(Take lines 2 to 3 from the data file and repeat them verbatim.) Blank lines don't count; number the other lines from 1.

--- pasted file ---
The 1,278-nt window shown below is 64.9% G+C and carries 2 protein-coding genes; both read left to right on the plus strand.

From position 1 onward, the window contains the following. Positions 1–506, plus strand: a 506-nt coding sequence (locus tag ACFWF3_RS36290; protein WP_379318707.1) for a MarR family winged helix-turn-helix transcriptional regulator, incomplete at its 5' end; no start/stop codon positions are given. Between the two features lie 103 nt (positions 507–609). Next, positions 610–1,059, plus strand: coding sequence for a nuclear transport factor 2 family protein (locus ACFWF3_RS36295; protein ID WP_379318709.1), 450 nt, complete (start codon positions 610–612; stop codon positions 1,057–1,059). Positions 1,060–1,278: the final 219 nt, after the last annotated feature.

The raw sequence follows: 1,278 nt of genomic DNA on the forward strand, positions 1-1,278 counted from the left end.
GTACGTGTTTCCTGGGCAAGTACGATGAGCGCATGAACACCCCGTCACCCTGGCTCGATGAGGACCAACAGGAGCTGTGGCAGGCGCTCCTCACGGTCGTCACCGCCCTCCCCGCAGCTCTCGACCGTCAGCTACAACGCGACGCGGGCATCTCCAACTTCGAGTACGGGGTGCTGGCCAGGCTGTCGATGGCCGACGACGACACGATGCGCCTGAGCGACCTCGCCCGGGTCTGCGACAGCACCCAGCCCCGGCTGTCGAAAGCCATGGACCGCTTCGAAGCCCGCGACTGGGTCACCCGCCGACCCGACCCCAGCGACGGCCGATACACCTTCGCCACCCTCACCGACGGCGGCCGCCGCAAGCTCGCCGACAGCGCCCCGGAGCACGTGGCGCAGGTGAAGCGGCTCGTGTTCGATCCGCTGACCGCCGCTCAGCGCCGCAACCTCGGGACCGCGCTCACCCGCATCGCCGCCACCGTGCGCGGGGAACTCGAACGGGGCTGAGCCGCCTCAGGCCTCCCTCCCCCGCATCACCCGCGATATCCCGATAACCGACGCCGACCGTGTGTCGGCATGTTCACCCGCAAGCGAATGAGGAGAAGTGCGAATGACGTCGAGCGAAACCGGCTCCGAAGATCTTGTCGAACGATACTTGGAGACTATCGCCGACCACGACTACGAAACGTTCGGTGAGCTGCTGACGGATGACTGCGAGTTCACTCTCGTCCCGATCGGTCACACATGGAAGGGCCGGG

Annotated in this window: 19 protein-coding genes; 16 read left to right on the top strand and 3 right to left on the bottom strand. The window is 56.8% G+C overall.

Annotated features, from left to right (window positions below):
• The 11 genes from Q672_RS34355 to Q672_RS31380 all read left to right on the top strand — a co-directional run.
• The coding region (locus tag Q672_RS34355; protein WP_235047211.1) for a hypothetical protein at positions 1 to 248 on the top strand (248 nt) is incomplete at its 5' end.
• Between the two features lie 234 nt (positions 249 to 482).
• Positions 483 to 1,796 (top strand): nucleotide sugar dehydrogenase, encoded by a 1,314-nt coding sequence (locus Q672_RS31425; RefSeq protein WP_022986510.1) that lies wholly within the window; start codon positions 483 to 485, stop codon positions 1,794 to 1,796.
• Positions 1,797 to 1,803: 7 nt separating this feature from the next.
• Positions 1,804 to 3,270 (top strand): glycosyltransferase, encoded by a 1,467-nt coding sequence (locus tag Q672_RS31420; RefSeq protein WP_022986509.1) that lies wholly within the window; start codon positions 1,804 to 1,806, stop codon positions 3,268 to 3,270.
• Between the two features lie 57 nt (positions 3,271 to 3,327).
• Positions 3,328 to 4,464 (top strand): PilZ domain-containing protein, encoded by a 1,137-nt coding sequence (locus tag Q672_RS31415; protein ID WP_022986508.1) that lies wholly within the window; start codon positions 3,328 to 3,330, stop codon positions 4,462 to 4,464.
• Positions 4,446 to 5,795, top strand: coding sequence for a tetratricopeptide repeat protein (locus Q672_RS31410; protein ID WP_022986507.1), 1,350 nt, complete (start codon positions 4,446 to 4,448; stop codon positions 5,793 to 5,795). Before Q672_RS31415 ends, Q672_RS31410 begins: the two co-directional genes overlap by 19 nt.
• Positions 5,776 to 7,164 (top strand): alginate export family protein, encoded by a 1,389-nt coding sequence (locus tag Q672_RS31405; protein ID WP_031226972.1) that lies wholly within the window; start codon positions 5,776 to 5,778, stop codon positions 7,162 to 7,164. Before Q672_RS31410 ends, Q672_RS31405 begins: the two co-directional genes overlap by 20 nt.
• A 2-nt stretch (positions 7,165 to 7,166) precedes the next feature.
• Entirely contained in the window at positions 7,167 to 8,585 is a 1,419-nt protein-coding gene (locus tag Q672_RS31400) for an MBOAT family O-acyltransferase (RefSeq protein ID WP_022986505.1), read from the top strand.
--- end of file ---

From position 1 onward, the window contains the following. Positions 1–506, plus strand: a 506-nt coding sequence (locus tag ACFWF3_RS36290; protein WP_379318707.1) for a MarR family winged helix-turn-helix transcriptional regulator, incomplete at its 5' end; no start/stop codon positions are given. Between the two features lie 103 nt (positions 507–609). Next, positions 610–1,059, plus strand: coding sequence for a nuclear transport factor 2 family protein (locus ACFWF3_RS36295; protein ID WP_379318709.1), 450 nt, complete (start codon positions 610–612; stop codon positions 1,057–1,059). Positions 1,060–1,278: the final 219 nt, after the last annotated feature.

The raw sequence follows: 1,278 nt of genomic DNA on the forward strand, positions 1-1,278 counted from the left end.